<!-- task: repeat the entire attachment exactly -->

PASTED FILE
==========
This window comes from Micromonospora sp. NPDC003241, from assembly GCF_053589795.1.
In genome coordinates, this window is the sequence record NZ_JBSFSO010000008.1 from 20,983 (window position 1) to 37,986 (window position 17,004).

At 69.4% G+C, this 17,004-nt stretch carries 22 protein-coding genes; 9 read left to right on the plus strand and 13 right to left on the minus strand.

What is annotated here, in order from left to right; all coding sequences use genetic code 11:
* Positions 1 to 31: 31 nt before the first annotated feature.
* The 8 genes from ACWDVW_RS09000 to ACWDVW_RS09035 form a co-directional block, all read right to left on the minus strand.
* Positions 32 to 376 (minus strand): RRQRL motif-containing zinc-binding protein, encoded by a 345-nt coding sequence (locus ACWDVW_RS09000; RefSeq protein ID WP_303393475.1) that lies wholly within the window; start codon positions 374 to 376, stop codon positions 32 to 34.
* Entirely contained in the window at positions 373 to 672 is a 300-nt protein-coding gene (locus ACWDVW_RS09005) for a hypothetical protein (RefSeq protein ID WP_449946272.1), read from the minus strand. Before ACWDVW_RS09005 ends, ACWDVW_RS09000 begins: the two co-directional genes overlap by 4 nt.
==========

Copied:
This window comes from Micromonospora sp. NPDC003241, from assembly GCF_053589795.1.
In genome coordinates, this window is the sequence record NZ_JBSFSO010000008.1 from 20,983 (window position 1) to 37,986 (window position 17,004).

At 69.4% G+C, this 17,004-nt stretch carries 22 protein-coding genes; 9 read left to right on the plus strand and 13 right to left on the minus strand.

What is annotated here, in order from left to right; all coding sequences use genetic code 11:
* Positions 1 to 31: 31 nt before the first annotated feature.
* The 8 genes from ACWDVW_RS09000 to ACWDVW_RS09035 form a co-directional block, all read right to left on the minus strand.
* Positions 32 to 376 (minus strand): RRQRL motif-containing zinc-binding protein, encoded by a 345-nt coding sequence (locus ACWDVW_RS09000; RefSeq protein ID WP_303393475.1) that lies wholly within the window; start codon positions 374 to 376, stop codon positions 32 to 34.
* Entirely contained in the window at positions 373 to 672 is a 300-nt protein-coding gene (locus ACWDVW_RS09005) for a hypothetical protein (RefSeq protein ID WP_449946272.1), read from the minus strand. Before ACWDVW_RS09005 ends, ACWDVW_RS09000 begins: the two co-directional genes overlap by 4 nt.